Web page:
ATLANTA — Three Congressmen, including one from Georgia, today asked the state’s Board of Pardons and Paroles to reconsider clemency for convicted cop killer Troy Anthony Davis.
Davis, 42, is set to be executed at 7 p.m. at the Georgia Diagnostic and Classification Prison in Jackson for the August 1989 shooting death of off-duty Savannah police Officer Mark Allen MacPhail.
Davis’ execution has been previously postponed three times pending appeals. His supporters have organized countless vigils and marches, contending that he has been wrongly convicted, pointing to a number of prosecution witnesses who have recanted their testimony since the original 1991 trial.
Arguments over the testimony that led to Davis’ conviction and death sentence prompted the U.S. Supreme Court in August 2009 to order a federal court judge to “make findings of fact as to whether evidence that could not have been obtained at the time of trial clearly establishes (Davis’) innocence.”
A federal judge in August 2010 ruled Davis “is not innocent.”
“As a criminal defense attorney, judge and member of the House Judiciary Committee, it disturbs me to my core that an unnecessary and unjust killing may take place,” U.S. Rep. Hank Johnson, D-Ga., said in a statement. “If we execute a man despite new evidence that casts doubt on his guilt, it shakes the public’s faith in the integrity of justice in Georgia.”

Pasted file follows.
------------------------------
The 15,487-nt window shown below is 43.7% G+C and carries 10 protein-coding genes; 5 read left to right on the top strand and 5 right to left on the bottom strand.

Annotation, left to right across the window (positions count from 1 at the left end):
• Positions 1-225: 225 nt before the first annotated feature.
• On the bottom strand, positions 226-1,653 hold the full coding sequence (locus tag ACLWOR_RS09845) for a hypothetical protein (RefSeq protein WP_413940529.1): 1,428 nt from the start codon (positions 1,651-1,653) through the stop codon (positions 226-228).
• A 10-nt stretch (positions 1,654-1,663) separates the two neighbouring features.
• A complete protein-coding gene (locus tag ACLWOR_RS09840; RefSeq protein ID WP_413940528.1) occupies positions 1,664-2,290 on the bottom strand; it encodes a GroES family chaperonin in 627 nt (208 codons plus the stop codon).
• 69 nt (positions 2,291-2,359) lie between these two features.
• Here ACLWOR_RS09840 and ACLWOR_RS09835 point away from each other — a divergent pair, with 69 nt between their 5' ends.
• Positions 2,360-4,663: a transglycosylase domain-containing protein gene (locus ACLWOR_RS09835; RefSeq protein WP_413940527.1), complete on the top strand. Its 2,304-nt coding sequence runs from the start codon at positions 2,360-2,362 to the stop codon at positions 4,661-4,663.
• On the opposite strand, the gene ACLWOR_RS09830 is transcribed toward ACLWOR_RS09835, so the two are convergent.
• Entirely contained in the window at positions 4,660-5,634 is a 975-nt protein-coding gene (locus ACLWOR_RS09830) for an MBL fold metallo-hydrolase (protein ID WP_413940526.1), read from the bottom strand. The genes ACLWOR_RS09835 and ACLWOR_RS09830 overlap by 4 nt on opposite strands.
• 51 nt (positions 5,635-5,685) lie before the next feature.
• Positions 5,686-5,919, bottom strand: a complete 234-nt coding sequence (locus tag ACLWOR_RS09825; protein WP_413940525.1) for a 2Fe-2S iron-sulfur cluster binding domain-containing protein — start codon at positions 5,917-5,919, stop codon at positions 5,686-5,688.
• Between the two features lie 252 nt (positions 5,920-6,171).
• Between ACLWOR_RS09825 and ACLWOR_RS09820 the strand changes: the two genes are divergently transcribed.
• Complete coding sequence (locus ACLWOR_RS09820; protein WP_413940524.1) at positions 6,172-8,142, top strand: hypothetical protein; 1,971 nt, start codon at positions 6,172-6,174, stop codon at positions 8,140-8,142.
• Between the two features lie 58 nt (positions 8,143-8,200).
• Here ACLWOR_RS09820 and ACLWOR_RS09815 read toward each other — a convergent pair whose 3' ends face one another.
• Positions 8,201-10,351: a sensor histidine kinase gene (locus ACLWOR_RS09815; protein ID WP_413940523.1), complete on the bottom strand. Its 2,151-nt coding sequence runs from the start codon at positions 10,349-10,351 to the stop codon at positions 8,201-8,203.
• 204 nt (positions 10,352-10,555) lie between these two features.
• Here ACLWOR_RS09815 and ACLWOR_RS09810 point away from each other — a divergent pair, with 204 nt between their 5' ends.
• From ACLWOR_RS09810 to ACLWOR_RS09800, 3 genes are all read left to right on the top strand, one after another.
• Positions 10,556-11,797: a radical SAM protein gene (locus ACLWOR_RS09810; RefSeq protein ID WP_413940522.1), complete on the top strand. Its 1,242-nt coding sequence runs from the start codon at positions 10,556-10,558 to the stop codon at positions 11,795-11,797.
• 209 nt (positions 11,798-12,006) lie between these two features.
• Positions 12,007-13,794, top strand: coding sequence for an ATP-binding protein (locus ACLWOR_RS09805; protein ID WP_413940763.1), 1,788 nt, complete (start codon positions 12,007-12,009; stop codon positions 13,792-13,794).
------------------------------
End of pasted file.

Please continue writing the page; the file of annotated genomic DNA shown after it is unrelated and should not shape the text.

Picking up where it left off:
The full letter:
Chairman James E. Donald
Georgia State Board of Pardons & Paroles
2 Martin Luther King, Jr. Drive, SE
Suite 458, Balcony Level, East Tower
Atlanta, Georgia 30334
RE: Troy Anthony Davis Pending Execution Scheduled for September 21, 2011
Dear Chairman Donald and Members of the Georgia Board of Pardons and Paroles:
We are writing to urge you to reconsider your decision to conclude Troy Davis’ clemency hearing on September 19, 2011. It is our understanding that Mr. Davis’ defense team was unable to finish presenting its evidence in support his request for clemency.
We understand that, due to time constraints, the Board was unable to hear from Dr. Jennifer E. Dysart, an expert on eyewitness identifications. We attach the letter written by the Innocence Project, which elaborates the myriad reasons that Dr. Dysart’s testimony is critical. As you are well aware, the only evidence linking Mr. Davis to the crime is eyewitness testimony. Given the gravitas of the task with which you were charged, and what the research tells us about this type of evidence, we urge you to give new consideration to concluding Mr. Davis’ hearing without hearing from this critical expert.
John Conyers, Jr., Ranking Member
Robert C. “Bobby” Scott, Ranking Member, Subcommittee on Crime, Terrorism, and Homeland SecurityHank Johnson, Member